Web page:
Unlike in PUPPP, PG lesions usually start earlier in pregnancy and tend to cluster around the belly button. PUPPP may also be confused with other conditions such as atopic dermatitis and contact or irritant dermatitis.

Itching in pregnancy may also be due to cholestasis of pregnancy, in which the flow of bile from the gallbladder is slowed or stopped. This can lead to complications, including stillbirth or preterm birth.


The causes of PUPPP rash are unknown. However, due to the increased risk of it in pregnancy with multiples, it has been suggested that its development may be linked to the stretching of the skin on the abdomen.

Some studies have suggested a link with increased maternal weight gain during pregnancy, increased birth weight, and sex hormones, but these have not been proven. It is not associated with preeclampsia, autoimmune disorders, hormonal abnormalities, or fetal abnormalities.


Treatment of PUPPP rash will focus on relieving the rash and reducing itching. The most common treatments are:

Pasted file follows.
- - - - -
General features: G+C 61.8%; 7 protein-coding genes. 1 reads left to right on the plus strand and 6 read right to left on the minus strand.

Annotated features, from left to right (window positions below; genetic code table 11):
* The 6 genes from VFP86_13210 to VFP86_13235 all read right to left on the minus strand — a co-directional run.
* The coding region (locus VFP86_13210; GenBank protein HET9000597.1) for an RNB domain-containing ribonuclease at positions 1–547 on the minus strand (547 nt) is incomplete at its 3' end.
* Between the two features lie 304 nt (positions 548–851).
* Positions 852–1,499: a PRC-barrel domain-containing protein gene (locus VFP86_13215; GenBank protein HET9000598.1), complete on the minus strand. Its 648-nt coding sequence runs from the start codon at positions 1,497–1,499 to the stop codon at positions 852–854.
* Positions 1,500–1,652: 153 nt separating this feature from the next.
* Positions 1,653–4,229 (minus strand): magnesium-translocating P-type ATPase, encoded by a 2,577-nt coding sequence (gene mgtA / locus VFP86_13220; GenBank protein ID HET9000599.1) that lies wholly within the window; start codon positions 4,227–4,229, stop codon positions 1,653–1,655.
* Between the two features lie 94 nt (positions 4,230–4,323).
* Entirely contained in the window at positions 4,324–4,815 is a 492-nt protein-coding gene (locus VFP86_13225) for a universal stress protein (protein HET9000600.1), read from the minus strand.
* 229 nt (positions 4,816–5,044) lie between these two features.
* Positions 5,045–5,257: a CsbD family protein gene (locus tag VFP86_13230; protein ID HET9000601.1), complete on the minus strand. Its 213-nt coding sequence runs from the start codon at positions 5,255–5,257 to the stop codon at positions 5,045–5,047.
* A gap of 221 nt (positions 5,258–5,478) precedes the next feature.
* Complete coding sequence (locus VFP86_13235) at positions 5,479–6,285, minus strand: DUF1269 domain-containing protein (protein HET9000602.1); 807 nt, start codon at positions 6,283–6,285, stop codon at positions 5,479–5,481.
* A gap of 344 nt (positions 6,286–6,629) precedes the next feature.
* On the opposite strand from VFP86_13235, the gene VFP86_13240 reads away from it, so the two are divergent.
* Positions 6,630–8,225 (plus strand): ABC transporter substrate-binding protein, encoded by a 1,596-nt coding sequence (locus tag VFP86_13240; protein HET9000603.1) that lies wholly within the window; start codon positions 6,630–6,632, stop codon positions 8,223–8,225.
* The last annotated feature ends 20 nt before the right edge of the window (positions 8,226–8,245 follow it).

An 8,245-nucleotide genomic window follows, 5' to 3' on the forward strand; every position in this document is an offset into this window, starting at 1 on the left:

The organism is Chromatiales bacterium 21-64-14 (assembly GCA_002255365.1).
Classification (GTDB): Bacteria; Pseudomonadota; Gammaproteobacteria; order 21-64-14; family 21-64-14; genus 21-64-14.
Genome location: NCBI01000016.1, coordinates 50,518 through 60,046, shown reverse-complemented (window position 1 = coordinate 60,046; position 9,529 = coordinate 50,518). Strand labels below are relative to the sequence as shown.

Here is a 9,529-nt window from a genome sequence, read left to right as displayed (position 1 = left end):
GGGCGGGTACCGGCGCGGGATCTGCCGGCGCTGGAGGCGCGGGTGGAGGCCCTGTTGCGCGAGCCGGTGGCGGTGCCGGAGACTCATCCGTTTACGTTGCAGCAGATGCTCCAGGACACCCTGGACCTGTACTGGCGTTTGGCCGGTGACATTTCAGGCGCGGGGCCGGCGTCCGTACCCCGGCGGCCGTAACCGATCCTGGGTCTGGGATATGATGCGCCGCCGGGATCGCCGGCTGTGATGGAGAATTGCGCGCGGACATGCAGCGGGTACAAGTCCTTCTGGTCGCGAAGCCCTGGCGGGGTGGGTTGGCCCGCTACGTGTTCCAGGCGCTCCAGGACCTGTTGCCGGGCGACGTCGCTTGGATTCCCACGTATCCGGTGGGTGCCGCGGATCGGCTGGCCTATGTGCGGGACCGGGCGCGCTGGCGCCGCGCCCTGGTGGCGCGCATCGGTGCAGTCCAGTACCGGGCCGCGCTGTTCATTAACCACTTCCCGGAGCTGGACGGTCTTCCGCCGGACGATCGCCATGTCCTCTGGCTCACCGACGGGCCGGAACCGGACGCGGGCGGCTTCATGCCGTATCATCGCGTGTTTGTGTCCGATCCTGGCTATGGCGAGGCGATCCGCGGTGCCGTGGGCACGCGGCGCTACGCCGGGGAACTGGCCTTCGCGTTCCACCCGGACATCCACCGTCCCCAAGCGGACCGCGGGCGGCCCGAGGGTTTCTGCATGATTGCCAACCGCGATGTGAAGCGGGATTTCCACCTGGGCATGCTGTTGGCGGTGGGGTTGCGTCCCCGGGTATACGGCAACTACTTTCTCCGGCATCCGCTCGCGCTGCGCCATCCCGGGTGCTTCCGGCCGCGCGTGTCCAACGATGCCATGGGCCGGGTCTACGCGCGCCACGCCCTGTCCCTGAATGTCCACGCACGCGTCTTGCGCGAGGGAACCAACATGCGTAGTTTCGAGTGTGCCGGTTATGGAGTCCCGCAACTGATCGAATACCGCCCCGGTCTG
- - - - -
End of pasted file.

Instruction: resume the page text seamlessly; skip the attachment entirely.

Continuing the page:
• Topical corticosteroids: These ointments are used to relieve itching and prevent the spread of the rash. They work to reduce inflammation and also suppress the body’s immune response. Once the rash is under control, your healthcare professional will likely recommend the switch to lower-strength corticosteroids.
  • Oral antihistamines: These are generally less effective in treating symptoms than topical corticosteroids but may be useful for helping with side effects, such as if you are having trouble sleeping. Remember, not all antihistamines are approved during pregnancy.
  • Oral steroids: These are generally avoided during pregnancy, however they may be necessary to treat severe cases.

If you have a serious case of PUPPP that is not responding to common treatments, your healthcare provider may explore alternative ways to treat the condition. In one case of postpartum PUPPP, where the rash occurred after birth, an intramuscular injection of autologous whole blood was used as an alternative treatment option.

Risk Factors

PUPPP rash occurs more commonly in a multiple pregnancy and during a first pregnancy. It does not usually return in subsequent pregnancies, except for those who are carrying multiples (in this case, it tends to be less severe than the first episode).

Other factors that might increase the risk of developing PUPPP include certain assistive reproductive technologies, however this has not been established.

A 2021 study, reviewing 517 in vitro fertilization pregnancies and 1,253 spontaneous pregnancies, found a higher rate of PUPPP among in vitro fertilization pregnancies, which were all single, than spontaneous pregnancies. Researchers also found that the duration of progesterone treatment was associated with the rash’s development.